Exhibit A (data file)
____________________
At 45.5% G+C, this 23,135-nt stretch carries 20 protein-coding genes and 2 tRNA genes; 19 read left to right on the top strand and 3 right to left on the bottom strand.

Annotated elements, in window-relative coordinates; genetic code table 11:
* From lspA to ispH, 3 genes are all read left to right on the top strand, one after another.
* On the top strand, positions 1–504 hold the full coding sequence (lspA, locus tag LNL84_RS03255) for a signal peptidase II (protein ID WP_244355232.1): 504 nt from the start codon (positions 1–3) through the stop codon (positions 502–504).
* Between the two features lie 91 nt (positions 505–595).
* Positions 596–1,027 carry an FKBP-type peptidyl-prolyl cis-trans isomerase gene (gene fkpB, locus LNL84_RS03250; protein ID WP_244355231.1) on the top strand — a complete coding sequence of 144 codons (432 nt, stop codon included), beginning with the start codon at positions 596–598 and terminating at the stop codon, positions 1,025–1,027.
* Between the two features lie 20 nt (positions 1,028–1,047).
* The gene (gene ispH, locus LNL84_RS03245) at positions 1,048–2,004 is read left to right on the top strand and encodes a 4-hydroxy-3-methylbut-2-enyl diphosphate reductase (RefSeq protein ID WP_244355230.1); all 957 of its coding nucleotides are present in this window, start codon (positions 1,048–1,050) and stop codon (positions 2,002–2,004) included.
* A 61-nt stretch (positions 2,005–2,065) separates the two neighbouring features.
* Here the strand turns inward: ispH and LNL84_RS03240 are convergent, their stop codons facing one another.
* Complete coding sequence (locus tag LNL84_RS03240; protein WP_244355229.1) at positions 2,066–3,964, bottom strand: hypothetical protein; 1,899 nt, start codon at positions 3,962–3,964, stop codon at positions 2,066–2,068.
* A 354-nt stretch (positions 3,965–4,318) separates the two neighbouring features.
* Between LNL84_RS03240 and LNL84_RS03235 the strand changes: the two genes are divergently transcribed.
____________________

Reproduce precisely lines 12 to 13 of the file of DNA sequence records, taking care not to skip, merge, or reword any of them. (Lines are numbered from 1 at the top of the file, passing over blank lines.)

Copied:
* A 354-nt stretch (positions 3,965–4,318) separates the two neighbouring features.
* Between LNL84_RS03240 and LNL84_RS03235 the strand changes: the two genes are divergently transcribed.